Robert Byron (1905-1941), The Byzantine Achievement
(1929; rpt. New York: Russell & Russell Inc, 1964), pp. 24-26:
From sifting the numerous implications of meaning
attaching to the word "civilisation," there emerges a
definition, which presumes it to consist in the vitality
of three elements in man's corporate mode of living.
These are: the Stable; the Transcendental; and the
Cultural. Vitality in each simultaneously is seldom
found, save in large cities whence they radiate their
combined influence throughout their city's dominion.
And the rarity of even this coincidence constitutes the
rarity of civilisations. Failure in the vitality of any
one of them denotes a lapse from true civilisation to
conditions of life comparable with those of fifteenth
century Italy or the present Middle West of the United
First essential to the definition of civilisation is the
stable element, the universal confidence in the social
organism to maintain itself and its government, and to
modify itself to external and internal necessity. This
confidence, when it exists, pervades people unconsciously. Security of property, the standards of living,
the countless services of local government—all go for
granted without thought or investigation, like the sun
and the stars, symbolised in those outward features,
dinner-jackets, bathrooms and asphalt roads, which
evoke the awe and envy of less advanced peoples.
Second is that composite element in human activity,
the quest of transcendental values and their collateral
ethics. To every race, in infancy and succeeding
childhoods, is vouchsafed the concept of a God. This,
ultimately, may lose identity in that of a gentleman.
But underneath social demeanour, there remains to
man his soul proper, his own greatness, his unquiet
spirit seeking cosmic direction, ever striving to soar
above the mental gravities of earth. It is contended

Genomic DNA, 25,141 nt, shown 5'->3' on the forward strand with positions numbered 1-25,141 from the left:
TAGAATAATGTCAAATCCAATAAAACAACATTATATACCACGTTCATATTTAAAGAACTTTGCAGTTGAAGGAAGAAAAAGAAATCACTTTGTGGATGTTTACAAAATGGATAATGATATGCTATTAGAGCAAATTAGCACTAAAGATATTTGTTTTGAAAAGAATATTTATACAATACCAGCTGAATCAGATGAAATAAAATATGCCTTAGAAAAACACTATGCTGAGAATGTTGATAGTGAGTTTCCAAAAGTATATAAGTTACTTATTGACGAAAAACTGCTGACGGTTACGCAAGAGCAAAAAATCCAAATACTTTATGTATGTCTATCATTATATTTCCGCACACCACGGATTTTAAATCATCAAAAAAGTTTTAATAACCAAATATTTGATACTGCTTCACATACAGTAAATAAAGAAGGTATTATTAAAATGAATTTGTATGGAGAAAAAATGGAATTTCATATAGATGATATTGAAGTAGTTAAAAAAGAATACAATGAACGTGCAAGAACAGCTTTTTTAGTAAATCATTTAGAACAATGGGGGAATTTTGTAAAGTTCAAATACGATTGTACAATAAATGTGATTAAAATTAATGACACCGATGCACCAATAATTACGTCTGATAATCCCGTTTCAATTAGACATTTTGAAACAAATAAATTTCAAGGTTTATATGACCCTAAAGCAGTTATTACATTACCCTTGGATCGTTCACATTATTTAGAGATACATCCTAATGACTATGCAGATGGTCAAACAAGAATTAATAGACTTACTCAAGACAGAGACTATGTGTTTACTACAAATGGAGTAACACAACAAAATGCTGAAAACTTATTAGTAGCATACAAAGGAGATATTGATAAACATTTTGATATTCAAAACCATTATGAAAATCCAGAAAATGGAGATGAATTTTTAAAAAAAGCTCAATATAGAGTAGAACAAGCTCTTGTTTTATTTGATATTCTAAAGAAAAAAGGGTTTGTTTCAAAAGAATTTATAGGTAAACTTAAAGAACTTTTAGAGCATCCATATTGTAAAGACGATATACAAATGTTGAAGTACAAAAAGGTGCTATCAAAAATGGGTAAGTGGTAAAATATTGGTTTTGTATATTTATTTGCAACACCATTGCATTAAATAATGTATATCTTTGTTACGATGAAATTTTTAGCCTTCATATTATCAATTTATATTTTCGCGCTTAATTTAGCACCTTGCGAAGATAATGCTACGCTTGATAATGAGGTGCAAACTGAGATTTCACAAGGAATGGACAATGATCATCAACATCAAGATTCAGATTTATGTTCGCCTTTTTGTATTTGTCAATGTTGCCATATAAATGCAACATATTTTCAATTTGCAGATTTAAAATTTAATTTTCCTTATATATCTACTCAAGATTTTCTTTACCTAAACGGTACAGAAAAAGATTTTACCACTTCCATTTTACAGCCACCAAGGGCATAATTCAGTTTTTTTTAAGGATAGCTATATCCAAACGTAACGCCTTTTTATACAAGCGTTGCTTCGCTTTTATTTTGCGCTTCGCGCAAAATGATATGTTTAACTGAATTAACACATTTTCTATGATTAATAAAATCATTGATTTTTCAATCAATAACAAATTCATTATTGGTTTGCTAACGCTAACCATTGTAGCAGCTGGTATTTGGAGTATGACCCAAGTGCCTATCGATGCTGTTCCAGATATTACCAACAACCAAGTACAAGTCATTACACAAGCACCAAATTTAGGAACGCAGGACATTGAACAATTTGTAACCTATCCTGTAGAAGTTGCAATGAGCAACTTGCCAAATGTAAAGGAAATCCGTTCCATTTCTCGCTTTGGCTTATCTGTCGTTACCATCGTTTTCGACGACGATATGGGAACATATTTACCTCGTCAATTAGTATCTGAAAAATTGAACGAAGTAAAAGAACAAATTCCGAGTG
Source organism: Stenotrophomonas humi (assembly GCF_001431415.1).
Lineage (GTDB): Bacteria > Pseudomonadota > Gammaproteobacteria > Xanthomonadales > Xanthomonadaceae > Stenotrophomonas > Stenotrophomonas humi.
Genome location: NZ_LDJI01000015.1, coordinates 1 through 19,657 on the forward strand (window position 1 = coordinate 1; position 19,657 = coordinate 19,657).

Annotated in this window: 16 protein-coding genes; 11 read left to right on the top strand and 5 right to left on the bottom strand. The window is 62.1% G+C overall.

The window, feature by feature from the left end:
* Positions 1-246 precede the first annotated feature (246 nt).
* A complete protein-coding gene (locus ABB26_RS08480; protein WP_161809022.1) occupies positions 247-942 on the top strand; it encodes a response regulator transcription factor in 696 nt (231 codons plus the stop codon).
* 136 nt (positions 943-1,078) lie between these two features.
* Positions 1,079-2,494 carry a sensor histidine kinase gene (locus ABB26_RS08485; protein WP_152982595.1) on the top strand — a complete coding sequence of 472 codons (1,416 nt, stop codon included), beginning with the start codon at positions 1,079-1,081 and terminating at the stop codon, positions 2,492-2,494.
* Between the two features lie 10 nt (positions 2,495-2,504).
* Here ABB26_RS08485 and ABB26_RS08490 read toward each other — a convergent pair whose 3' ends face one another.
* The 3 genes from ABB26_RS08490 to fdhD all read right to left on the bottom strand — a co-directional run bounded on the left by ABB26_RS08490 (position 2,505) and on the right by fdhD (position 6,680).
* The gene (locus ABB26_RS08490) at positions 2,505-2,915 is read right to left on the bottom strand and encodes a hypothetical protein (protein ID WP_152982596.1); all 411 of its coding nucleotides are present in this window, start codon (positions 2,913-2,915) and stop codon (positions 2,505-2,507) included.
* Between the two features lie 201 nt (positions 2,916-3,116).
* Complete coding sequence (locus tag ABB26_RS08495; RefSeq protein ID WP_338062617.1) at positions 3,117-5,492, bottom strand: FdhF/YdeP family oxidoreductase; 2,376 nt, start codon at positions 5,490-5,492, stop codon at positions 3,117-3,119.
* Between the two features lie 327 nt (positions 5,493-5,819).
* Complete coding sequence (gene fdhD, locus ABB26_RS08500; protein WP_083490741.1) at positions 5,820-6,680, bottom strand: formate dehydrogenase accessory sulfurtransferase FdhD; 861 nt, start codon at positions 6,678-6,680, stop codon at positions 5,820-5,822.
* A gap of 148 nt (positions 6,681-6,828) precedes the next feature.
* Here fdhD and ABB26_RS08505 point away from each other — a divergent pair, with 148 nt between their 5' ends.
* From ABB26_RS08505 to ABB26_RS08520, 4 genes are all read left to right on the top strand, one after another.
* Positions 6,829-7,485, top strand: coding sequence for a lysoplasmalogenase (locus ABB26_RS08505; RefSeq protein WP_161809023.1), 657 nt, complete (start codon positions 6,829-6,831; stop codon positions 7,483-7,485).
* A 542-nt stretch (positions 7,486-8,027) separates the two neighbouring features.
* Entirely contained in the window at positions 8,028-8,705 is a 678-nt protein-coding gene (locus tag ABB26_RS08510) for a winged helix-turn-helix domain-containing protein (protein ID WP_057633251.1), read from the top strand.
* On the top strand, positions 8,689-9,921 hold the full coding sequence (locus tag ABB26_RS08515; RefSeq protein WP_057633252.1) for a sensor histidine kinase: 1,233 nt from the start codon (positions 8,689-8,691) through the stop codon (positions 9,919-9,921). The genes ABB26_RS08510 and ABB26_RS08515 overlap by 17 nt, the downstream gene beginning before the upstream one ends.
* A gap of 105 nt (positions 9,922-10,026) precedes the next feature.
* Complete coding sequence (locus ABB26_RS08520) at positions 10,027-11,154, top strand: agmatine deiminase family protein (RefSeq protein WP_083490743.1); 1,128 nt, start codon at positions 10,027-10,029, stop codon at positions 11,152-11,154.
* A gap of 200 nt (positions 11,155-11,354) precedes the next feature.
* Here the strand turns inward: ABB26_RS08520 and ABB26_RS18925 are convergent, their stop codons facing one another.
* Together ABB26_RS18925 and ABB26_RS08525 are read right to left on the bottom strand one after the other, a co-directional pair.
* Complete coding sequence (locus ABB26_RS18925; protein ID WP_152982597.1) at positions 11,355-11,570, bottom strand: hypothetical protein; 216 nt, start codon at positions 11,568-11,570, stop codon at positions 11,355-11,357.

that civilisations such as that upon which we are entering, retard the divine quest in humanity by the very
security with which they encushion it against the
fundamental workings between man and earth, man
and man, man and God. But it remains to be seen
whether those relationships do not, as the scientific
revolution approaches its climax, attain a depth and
precision of definition hitherto undreamed. And the
soul, mathematically propelled, may redouble the exploration of its Affinity in space, dictating, with
historical experience as its partner, successive codes
and morals for the earth.
Third and final element in civilisation is the cultural,
product of the scientific and artistic impulse generated
by a corporate intellectual activity. It is in this province that the inspired individual souls of an age become
accessible to the majority, whose diversity of intelligence and occupation will not permit their investigation
of the mysteries with which they are communicant,
but not, beyond the one-sided peep-hole of religion,
The stable, the transcendental, the cultural: genii
of civilisation. Each has existed without the others.
Hellas had Culture, Judah a Soul, Renascence Europe
both. The United States of America now enjoy the
blessings of stability. But it is the fusion of the three
that constitutes a civilisation, the vitality of which will
vary inversely with the deficiency in any one of them.